(Also) I believe there is a bit of a playing field being set up here for some companies: The top 14 or 15 banks in the country that got the largest amount of funding, they're being viewed as the banks the government has found favor in. From where I sit, that's a little bit of an uneven playing field.”
Q. How is the trouble at Wachovia affecting you? Are you picking up deposits from Wachovia customers?
“First of all, I'll say that we have taken no delight in this situation. The whole thing has not been good for North Carolina, and it's not been good for banking. Notwithstanding, we have seen Wachovia clients moving deposits (to us) from across the state, just as other banks have. I wouldn't say we've specifically targeted those, but our bankers are aware of where there are opportunities.”
Q. We're seeing a lot of consolidation in banking. Do you plan to buy up some more banks?
“We're in the middle of integrating a pretty complex transaction, Alabama National (a Birmingham bank that RBC bought for $1.6 billion in February). We need to finish that right now. I think you always will try to be opportunistic, but the dilemma is that even though prices are down, you're still acquiring somebody else's balance sheet, and there's such a tremendous risk in that. We've got our own problems. I'm not sure now's a good time to be taking on somebody else's.”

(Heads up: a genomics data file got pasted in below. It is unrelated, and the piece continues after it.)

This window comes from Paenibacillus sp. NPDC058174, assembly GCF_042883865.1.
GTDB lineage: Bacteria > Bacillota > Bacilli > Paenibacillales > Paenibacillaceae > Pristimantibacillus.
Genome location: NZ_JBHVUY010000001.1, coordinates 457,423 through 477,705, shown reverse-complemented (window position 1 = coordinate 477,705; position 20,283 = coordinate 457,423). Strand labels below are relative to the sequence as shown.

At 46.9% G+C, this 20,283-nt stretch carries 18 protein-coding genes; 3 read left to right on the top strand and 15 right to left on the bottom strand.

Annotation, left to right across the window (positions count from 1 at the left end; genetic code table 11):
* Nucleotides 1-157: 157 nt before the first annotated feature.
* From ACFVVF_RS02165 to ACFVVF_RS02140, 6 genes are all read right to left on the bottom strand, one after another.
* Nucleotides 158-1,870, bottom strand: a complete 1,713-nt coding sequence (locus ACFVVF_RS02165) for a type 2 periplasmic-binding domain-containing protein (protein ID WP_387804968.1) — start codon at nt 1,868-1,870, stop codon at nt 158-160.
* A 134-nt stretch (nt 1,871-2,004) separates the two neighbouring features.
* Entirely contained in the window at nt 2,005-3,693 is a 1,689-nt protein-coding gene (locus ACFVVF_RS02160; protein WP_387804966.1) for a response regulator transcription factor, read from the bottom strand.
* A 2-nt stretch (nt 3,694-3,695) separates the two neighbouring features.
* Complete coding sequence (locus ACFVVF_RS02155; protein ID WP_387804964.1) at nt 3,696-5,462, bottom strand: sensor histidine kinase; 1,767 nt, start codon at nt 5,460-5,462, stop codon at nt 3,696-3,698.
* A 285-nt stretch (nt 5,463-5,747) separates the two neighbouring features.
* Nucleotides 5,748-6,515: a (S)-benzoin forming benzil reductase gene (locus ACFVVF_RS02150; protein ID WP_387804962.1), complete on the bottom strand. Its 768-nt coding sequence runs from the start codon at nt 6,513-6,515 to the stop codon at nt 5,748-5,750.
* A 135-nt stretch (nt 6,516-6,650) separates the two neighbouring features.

Q. What are your problem areas?
“Where we've seen the biggest challenge, where most companies have, is in the residential segment. And not so much the mortgage business, because we were never really in subprime. But residential construction and residential development have been hit hard. Any business that touches housing, whether you install swimming pools or run a Porta-John company, is feeling the slowdown. …
Our builder finance business was (making loans) across the whole country, and we're essentially shutting down our nationwide business. We're still in builder finance, but we'll focus on the six states that (our branches) are in. When you're a regional bank but have a business that is far flung across the whole country, you'll get concentrations that are unhealthy. And even your best builders are struggling, where you have value deteriorations that are just so significant.”
Q. Banks keep talking about how they're tightening their underwriting standards. Can you give us some specific examples?
“Take commercial real estate as an example. In the past you might have been willing to take the appraised value of a future project and used that to determine how much you lend against. Today you're going to look at hard costs versus hard equity. You're going to ensure that the developer's money is going in up front, not at the back end. … (In the past,) you might have done a residential project where you'd finance 10 units, six presold. Today you're going to finance those 10 units all presold, with verified contracts.”
Q. Will you get a more high-profile location in Charlotte? (RBC's main local hub is on Providence Road, just outside uptown.)
“I think we're always going to look for opportunities, and in this day and this market, there may be more opportunities than there were a few months ago. But we have no specific plans.”